Layers of History in Turkish Artistry

Calling Sevan Bicakci a jeweler is like calling Michelangelo a carver.

From his five-story atelier outside the Grand Bazaar in Istanbul, Mr. Bicakci, a Turk of Armenian descent, works with his team of artisans to create pieces like dome-shaped rings that celebrate the city’s Byzantine and Ottoman heritage.

“I am near the bazaar, the Haghia Sophia, Blue Mosque, Topkapi Palace, Basilica Cistern, Cemberlitas Turkish bath, and, and, and,” he said, listing many of the historical sites in the Old City. “Living my life among all these monuments has inspired me to create a particular style, which is a lot about putting layers on top of each other” — much like the layered history of the Haghia Sophia itself, a Byzantine church turned mosque, turned museum.

“Entering any of them, especially walking through the streets of the Grand Bazaar, makes me feel as if I would be traveling in a time machine,” he said. “This is how I came to contemplate what I do now. I may have walked thousands of such kilometers as a young goldsmith.”

As a youth, like many even today in Turkey, he worked here and there in odd jobs, dropping out of school in the fifth grade and becoming an apprentice to a relative who was a goldsmith. At 18, he opened his own workshop. Now 42, Mr. Bicakci is known internationally thanks to pieces like his Haghia Sophia rings. One, for example, of gold, silver, diamonds and enamel, shows the monument in miniature, seeming to float within a smoky quartz. Another has a platinum and diamond Haghia Sophia set inside a rose quartz cabochon.

He makes them by sculpting translucent gemstones like aquamarines, citrines and even emeralds, using dentists’ tools to carve into the underside of the gems, a slow and painstaking process known as inverse intaglio. The shapes are not always of buildings: A “Lalezar” or Tulip Garden ring features petals engraved inside an amethyst.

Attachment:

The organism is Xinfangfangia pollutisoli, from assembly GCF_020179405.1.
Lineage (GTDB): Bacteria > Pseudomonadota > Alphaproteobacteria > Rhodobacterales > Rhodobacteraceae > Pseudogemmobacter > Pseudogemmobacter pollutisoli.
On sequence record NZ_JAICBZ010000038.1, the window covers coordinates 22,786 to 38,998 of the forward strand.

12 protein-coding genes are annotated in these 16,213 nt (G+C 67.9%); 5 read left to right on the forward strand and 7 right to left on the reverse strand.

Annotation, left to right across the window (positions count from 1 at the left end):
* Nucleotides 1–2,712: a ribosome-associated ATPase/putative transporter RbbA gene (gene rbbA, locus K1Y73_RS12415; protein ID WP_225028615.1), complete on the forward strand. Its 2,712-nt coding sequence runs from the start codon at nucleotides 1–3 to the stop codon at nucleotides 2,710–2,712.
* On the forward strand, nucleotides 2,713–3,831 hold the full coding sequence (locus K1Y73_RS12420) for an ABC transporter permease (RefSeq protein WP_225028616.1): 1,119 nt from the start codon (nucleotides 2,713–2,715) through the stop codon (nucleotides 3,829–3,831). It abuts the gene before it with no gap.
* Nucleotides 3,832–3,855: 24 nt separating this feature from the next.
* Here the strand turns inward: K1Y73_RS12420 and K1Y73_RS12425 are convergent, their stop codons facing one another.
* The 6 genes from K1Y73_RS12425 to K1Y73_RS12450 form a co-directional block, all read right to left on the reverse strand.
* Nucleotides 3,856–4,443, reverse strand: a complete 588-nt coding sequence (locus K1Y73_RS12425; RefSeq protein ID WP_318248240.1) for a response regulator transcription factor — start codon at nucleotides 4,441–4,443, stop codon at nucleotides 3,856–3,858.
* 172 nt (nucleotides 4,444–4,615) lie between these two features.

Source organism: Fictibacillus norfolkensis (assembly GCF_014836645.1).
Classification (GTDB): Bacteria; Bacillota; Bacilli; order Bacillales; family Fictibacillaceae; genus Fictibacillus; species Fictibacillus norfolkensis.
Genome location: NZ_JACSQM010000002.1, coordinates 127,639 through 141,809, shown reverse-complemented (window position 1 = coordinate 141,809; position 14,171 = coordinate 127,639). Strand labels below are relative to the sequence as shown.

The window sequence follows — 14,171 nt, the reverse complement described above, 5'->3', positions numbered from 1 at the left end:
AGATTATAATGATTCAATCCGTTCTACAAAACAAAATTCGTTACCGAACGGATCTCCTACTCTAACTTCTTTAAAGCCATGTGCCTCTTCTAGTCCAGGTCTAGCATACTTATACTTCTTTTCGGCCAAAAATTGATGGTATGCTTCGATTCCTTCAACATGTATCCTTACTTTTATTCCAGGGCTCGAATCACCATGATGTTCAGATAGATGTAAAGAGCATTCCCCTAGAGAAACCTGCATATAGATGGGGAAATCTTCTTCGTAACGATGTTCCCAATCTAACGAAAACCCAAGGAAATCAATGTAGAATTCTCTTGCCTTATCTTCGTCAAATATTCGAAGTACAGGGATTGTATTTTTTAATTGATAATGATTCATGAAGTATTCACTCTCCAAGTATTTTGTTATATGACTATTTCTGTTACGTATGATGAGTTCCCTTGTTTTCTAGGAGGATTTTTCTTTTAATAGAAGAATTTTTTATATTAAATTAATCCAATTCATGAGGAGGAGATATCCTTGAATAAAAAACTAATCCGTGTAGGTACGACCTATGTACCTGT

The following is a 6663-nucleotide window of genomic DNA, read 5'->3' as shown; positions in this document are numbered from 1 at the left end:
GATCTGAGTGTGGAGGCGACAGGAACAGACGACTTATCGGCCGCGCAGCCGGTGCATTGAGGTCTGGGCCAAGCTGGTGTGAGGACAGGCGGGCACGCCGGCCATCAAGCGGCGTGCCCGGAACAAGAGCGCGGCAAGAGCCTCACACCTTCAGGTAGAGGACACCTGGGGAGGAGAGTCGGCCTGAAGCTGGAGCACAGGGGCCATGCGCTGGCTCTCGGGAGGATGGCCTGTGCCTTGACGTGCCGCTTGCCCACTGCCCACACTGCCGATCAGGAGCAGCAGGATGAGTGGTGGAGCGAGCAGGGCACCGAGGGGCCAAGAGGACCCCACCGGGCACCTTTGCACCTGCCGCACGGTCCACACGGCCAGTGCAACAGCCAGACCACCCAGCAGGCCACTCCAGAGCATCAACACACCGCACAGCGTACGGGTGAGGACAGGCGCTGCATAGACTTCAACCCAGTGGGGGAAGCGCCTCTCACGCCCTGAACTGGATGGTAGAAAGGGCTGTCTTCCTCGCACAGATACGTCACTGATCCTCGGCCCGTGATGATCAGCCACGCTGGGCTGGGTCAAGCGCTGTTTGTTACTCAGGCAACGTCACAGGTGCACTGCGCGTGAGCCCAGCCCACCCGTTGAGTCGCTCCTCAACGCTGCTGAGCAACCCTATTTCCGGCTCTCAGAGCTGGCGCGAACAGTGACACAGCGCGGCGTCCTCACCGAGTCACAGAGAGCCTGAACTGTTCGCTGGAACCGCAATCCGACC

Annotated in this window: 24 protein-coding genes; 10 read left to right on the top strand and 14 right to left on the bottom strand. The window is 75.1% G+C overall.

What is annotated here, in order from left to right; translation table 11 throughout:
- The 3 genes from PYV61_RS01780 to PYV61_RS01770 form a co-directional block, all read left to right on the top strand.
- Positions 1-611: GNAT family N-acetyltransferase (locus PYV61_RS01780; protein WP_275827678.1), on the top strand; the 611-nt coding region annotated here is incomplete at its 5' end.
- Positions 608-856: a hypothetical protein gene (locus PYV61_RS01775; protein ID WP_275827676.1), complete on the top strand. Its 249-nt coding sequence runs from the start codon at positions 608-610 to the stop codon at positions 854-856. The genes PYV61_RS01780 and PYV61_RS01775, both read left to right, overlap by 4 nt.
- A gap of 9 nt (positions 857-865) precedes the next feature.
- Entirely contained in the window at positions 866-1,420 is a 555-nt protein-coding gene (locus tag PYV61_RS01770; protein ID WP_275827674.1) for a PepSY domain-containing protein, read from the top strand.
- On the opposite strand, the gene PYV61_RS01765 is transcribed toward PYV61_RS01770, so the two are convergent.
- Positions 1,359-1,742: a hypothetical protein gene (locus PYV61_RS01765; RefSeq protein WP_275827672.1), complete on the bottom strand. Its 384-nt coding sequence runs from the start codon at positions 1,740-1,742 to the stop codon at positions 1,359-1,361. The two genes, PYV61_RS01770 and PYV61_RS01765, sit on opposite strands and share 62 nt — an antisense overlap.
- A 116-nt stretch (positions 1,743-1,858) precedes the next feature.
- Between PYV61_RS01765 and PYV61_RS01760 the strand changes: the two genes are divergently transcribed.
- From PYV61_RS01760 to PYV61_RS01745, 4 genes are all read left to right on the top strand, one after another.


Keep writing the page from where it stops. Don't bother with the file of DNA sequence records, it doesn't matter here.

The technique can be risky.

“Digging into gemstones from their rear sides makes the work a bigger challenge,” said Emre Dilaver, Mr. Bicakci’s creative director, because it “becomes hard to control the execution quality. At the end of the day, many stones get cracked during the process, or the final execution quality does not satisfy us.”

“That’s exactly where Sevan’s strength is,” Mr. Dilaver added. “He likes challenges and only cares about accomplishing goals in terms of aesthetics, not costs.”

At first glance, this aesthetic doesn’t seem to have much everyday appeal. But, Mr. Bicakci said, “everyday wear is a very relative term. I wear several pieces — rings, bracelets and chains together — in my everyday life without feeling strange at all.”

The people who wear his jewelry are “mostly collectors, small groups of people from diverse parts of the world,” Mr. Bicakci said, “who seem to value pieces with strong statements, rather than just being precious accessories.”

An early fan who has gone on to acquire several pieces is Guler Sabanci, one of the most powerful businesswomen in Europe as the chairwoman and managing director of Sabanci Holding, the parent company of Sabanci Group, the largest industrial and financial conglomerate in Turkey.

“I have discovered Sevan about 12 years ago,’ Ms. Sabanci said by email. “I heard of his collection from a local television program about young talents and visited him at his place near the Grand Bazaar. I was fascinated by his talent, passion and joyful interpretation of Ottoman sultans, which led me to buy two rings: one of Sultan Beyazid and one of Sultan Selim.”

His work, she wrote, contains “an incredible amount of delicacy and aesthetic detail, along with a deep historical and cultural heritage that resonates Byzantine, Ottoman and Istanbul today.”

Mr. Bicakci’s works are sold through his boutiques in Istanbul and Dubai, and at stores like Barneys New York and the Talisman Gallery in London.